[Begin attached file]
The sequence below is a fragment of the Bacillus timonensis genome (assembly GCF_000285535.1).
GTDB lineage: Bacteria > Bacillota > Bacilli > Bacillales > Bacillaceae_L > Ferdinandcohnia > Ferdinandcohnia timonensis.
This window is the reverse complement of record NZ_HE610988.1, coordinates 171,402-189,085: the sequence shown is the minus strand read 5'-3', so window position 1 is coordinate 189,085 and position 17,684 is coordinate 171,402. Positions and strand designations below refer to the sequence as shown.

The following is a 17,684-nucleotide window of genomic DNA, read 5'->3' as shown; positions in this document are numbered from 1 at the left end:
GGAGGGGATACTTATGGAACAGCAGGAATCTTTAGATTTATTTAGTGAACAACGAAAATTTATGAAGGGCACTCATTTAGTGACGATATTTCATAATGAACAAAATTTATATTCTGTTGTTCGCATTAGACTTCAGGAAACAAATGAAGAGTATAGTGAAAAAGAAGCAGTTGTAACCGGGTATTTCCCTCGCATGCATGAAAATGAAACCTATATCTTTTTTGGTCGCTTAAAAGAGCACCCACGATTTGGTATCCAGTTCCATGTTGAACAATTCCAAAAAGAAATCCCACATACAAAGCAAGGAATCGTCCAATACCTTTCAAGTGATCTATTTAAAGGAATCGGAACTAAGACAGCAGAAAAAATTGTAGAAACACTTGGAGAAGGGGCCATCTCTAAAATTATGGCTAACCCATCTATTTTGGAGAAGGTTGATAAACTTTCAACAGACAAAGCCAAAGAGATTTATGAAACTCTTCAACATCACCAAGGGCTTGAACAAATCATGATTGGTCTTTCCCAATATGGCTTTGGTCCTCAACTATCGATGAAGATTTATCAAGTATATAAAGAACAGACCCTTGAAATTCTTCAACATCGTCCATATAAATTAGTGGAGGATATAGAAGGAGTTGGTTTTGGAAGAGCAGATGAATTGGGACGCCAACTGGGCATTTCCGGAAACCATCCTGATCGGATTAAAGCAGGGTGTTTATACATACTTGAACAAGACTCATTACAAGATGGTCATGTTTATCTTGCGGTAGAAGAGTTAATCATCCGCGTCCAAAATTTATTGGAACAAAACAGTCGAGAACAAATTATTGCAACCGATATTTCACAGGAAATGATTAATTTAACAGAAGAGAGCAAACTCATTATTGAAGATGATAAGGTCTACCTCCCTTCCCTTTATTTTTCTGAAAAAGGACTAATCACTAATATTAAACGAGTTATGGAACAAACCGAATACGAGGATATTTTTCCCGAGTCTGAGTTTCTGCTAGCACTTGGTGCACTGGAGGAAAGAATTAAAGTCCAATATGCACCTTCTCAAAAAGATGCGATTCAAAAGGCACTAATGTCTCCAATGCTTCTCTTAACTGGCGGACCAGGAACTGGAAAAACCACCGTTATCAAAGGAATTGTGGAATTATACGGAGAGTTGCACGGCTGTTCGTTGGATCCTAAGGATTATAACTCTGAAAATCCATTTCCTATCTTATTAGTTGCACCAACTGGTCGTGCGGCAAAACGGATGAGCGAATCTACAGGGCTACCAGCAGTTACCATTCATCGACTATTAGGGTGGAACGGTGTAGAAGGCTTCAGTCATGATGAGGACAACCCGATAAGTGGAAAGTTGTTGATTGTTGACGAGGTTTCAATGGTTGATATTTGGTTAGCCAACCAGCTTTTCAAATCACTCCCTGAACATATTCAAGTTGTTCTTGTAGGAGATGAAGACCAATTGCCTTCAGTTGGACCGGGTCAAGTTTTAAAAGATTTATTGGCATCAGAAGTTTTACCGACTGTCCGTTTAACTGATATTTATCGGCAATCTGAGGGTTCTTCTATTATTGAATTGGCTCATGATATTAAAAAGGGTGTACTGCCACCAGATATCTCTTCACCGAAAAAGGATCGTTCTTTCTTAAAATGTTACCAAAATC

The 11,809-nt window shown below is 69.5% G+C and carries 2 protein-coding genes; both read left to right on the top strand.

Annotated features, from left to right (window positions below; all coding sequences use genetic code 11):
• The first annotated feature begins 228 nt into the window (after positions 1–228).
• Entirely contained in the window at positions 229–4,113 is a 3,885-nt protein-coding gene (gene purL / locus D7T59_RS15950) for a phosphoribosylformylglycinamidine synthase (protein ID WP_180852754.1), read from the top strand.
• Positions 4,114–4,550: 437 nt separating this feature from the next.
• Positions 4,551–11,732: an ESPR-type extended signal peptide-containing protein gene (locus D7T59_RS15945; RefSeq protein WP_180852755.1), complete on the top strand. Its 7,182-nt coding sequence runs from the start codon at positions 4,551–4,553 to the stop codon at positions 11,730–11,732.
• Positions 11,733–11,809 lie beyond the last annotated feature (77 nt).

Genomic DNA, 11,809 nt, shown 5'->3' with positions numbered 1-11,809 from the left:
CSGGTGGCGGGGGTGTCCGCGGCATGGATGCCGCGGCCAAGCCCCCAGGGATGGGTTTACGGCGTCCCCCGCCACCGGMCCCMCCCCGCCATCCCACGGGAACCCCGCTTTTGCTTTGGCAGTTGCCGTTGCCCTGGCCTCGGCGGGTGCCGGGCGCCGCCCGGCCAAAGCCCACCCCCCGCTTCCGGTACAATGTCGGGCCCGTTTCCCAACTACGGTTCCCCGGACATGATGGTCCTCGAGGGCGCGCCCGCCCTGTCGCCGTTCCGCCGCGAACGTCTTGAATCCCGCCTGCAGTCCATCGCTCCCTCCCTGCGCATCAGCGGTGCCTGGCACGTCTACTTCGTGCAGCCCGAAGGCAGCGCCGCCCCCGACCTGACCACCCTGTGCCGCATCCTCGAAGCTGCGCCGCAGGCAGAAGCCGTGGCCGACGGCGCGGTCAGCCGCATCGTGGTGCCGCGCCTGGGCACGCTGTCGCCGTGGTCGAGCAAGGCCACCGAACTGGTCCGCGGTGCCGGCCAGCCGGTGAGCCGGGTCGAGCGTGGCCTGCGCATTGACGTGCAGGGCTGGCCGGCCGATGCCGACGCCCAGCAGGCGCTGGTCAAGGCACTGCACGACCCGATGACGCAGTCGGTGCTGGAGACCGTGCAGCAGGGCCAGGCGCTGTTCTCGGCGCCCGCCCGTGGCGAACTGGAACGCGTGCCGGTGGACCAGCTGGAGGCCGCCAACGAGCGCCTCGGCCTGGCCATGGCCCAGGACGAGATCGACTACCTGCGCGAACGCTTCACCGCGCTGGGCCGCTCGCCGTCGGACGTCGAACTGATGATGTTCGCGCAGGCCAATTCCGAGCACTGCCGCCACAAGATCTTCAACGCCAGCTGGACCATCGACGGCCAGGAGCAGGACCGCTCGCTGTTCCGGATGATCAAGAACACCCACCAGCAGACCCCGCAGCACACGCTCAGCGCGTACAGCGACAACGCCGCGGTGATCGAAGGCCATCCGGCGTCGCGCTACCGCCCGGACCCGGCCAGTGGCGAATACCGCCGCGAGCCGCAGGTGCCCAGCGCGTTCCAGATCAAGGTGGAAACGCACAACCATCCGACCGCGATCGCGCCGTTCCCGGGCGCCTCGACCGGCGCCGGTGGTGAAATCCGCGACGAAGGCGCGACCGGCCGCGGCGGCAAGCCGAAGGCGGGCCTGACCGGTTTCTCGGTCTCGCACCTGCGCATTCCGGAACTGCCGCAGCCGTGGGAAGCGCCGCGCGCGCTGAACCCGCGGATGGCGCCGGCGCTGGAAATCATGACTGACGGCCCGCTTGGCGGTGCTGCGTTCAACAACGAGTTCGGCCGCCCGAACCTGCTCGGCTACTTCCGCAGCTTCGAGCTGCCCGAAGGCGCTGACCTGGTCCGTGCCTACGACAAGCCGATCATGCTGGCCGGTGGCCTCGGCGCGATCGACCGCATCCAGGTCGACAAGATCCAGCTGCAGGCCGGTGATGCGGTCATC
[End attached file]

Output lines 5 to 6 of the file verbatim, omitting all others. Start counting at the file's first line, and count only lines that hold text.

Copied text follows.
GGAGGGGATACTTATGGAACAGCAGGAATCTTTAGATTTATTTAGTGAACAACGAAAATTTATGAAGGGCACTCATTTAGTGACGATATTTCATAATGAACAAAATTTATATTCTGTTGTTCGCATTAGACTTCAGGAAACAAATGAAGAGTATAGTGAAAAAGAAGCAGTTGTAACCGGGTATTTCCCTCGCATGCATGAAAATGAAACCTATATCTTTTTTGGTCGCTTAAAAGAGCACCCACGATTTGGTATCCAGTTCCATGTTGAACAATTCCAAAAAGAAATCCCACATACAAAGCAAGGAATCGTCCAATACCTTTCAAGTGATCTATTTAAAGGAATCGGAACTAAGACAGCAGAAAAAATTGTAGAAACACTTGGAGAAGGGGCCATCTCTAAAATTATGGCTAACCCATCTATTTTGGAGAAGGTTGATAAACTTTCAACAGACAAAGCCAAAGAGATTTATGAAACTCTTCAACATCACCAAGGGCTTGAACAAATCATGATTGGTCTTTCCCAATATGGCTTTGGTCCTCAACTATCGATGAAGATTTATCAAGTATATAAAGAACAGACCCTTGAAATTCTTCAACATCGTCCATATAAATTAGTGGAGGATATAGAAGGAGTTGGTTTTGGAAGAGCAGATGAATTGGGACGCCAACTGGGCATTTCCGGAAACCATCCTGATCGGATTAAAGCAGGGTGTTTATACATACTTGAACAAGACTCATTACAAGATGGTCATGTTTATCTTGCGGTAGAAGAGTTAATCATCCGCGTCCAAAATTTATTGGAACAAAACAGTCGAGAACAAATTATTGCAACCGATATTTCACAGGAAATGATTAATTTAACAGAAGAGAGCAAACTCATTATTGAAGATGATAAGGTCTACCTCCCTTCCCTTTATTTTTCTGAAAAAGGACTAATCACTAATATTAAACGAGTTATGGAACAAACCGAATACGAGGATATTTTTCCCGAGTCTGAGTTTCTGCTAGCACTTGGTGCACTGGAGGAAAGAATTAAAGTCCAATATGCACCTTCTCAAAAAGATGCGATTCAAAAGGCACTAATGTCTCCAATGCTTCTCTTAACTGGCGGACCAGGAACTGGAAAAACCACCGTTATCAAAGGAATTGTGGAATTATACGGAGAGTTGCACGGCTGTTCGTTGGATCCTAAGGATTATAACTCTGAAAATCCATTTCCTATCTTATTAGTTGCACCAACTGGTCGTGCGGCAAAACGGATGAGCGAATCTACAGGGCTACCAGCAGTTACCATTCATCGACTATTAGGGTGGAACGGTGTAGAAGGCTTCAGTCATGATGAGGACAACCCGATAAGTGGAAAGTTGTTGATTGTTGACGAGGTTTCAATGGTTGATATTTGGTTAGCCAACCAGCTTTTCAAATCACTCCCTGAACATATTCAAGTTGTTCTTGTAGGAGATGAAGACCAATTGCCTTCAGTTGGACCGGGTCAAGTTTTAAAAGATTTATTGGCATCAGAAGTTTTACCGACTGTCCGTTTAACTGATATTTATCGGCAATCTGAGGGTTCTTCTATTATTGAATTGGCTCATGATATTAAAAAGGGTGTACTGCCACCAGATATCTCTTCACCGAAAAAGGATCGTTCTTTCTTAAAATGTTACCAAAATC

The 11,809-nt window shown below is 69.5% G+C and carries 2 protein-coding genes; both read left to right on the top strand.